For many years, I’ve been a student of the Enneagram, a personality typing system. If you’re familiar with Myers-Briggs, it’s a little like that, except I find using the Enneagram to be better in terms of understanding myself, others, and for understanding how to create characters. If you’re interested in determining your own Enneagram style, there are various online tests. Each type has good traits, bad traits, and downright ugly traits. Each type also has a potential for greatness, a particular gift that your type best bestows upon the world.
You might be thinking that the purpose of knowing your style is to become a better example of your style, but that isn't why we study the Enneagram. We all have ALL styles within us, but 99% of the time, we express only our own type. You probably know that a definition of insanity is trying to solve a problem the same way, time after time, and getting the same result? Well that’s what we do. We use habitual reaction styles—and get the same results. It’s a recipe for self-defeat.
A sound knowledge of our own reactions, known as self-awareness—which is gained through intense scrutiny of our thoughts, feelings and behaviors—gives us a baseline for change. From there, if we thoroughly understand other Enneagram styles, we can step out of our paradigm, or box, and choose a behavior from one of the other styles that serves us better in a given situation. That’s known as transcendence, transformation, or simply character growth.
We all focus on different things in the environment, and use different means to try to gain control, depending on our Enneagram style. Nor is everyone the same within a style. An Enneagram style is like a nationality, and indeed, countries have Enneagram personality styles. Examples: Switzerland is Style 1; America is Style 3; France is Style 4; England is Style 5; Hawaii (a state, not a country!) is Style 9.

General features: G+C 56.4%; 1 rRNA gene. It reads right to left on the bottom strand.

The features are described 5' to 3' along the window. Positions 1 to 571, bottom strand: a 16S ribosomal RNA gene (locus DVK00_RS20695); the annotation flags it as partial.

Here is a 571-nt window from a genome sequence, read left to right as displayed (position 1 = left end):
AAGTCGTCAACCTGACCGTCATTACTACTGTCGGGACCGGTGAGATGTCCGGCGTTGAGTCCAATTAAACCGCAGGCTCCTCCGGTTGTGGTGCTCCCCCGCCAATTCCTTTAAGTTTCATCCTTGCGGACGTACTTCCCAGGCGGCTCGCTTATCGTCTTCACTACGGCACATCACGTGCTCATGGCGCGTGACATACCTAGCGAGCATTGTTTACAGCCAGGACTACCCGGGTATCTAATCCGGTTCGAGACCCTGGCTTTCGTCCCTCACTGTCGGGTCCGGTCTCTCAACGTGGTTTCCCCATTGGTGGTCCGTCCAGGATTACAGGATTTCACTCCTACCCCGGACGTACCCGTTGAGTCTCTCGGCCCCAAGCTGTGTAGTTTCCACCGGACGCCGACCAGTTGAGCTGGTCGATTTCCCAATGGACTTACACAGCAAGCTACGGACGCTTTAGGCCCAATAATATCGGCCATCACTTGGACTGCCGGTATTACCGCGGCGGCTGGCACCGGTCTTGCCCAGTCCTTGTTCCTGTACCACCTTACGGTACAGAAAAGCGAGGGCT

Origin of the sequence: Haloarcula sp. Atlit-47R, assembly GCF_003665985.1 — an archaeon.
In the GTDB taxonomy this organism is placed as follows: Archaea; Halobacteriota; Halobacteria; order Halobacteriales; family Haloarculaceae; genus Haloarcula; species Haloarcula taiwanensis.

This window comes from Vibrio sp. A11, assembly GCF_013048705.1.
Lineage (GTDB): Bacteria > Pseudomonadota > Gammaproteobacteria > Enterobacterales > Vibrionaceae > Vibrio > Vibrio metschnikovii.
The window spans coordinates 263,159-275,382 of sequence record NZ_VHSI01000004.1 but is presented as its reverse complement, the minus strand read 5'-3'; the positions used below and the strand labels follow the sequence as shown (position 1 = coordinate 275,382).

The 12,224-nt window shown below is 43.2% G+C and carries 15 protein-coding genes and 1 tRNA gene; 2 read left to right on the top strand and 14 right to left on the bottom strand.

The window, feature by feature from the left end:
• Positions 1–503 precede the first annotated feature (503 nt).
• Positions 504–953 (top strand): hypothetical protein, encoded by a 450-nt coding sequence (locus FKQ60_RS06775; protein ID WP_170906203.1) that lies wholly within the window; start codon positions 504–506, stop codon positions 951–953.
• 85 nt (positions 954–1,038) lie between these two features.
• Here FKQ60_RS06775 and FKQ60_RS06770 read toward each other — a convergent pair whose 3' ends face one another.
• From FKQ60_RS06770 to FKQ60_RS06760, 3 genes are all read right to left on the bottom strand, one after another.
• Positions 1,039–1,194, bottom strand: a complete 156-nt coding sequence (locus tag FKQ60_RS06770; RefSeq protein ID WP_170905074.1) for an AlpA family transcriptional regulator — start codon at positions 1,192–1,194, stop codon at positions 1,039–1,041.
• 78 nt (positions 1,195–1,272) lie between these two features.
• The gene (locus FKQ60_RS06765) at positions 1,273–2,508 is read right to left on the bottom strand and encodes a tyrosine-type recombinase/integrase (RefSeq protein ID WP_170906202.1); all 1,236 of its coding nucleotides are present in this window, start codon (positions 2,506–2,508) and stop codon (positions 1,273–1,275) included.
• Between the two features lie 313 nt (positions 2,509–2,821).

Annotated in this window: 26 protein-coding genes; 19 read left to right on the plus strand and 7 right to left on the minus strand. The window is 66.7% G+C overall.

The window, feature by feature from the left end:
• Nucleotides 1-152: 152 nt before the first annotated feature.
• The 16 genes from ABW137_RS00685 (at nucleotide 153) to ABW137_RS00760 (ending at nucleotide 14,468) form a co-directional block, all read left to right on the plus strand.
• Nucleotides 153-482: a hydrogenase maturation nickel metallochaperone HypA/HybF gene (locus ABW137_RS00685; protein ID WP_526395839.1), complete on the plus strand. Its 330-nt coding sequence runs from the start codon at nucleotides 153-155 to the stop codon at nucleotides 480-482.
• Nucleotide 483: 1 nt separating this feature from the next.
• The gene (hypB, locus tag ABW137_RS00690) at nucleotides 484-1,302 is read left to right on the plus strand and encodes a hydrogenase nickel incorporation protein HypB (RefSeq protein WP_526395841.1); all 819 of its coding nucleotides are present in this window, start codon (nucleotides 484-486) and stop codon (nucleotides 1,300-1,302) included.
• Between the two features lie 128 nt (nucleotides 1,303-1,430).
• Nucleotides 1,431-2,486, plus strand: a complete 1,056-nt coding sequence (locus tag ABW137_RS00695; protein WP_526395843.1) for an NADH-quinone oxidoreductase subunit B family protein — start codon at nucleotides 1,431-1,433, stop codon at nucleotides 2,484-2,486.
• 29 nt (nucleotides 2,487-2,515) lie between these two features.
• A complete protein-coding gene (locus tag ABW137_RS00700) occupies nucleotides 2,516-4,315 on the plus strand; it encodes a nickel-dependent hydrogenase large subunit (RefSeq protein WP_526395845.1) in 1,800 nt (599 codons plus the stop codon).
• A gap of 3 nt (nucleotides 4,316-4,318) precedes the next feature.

The Enneagram sorts personality into Nine basic styles. Each style of relating is quite different from the others. Briefly stated, if you fall into the HEART triad, Numbers 2,3,4, you're ruled by your feelings, which cause you to have trouble with identity, or knowing who you really are.
If you're in the HEAD triad, Numbers 5,6,7, you tend to think too much, thus live in your head. You have underlying issues with fear, which frequently prevents you from living fully in the day-to-day world, doing the things you need to do.
If you're in the BODY, or GUT triad, you're a do-er, but you have underlying issues with anger.
Each type also has two wings, which are the styles on either side of your number, and also a stress point and an integration point. These things also help to create the lens through which you view the world, how you react to stimuli, and who you are. There's much to say about wings, stress and integration points, but that's a project for another time. Maybe next year's A-Z challenge.
Finally, each type falls into one of three Instinctual Subtypes.
It’s the 27 Instinctual Subtypes that I’ll focus on in the challenge, matching them against a different Instinctual Subtype to see the type of relationship the pairing might produce. Tomorrow, I’ll give a general introduction to the Instinctual Subtypes.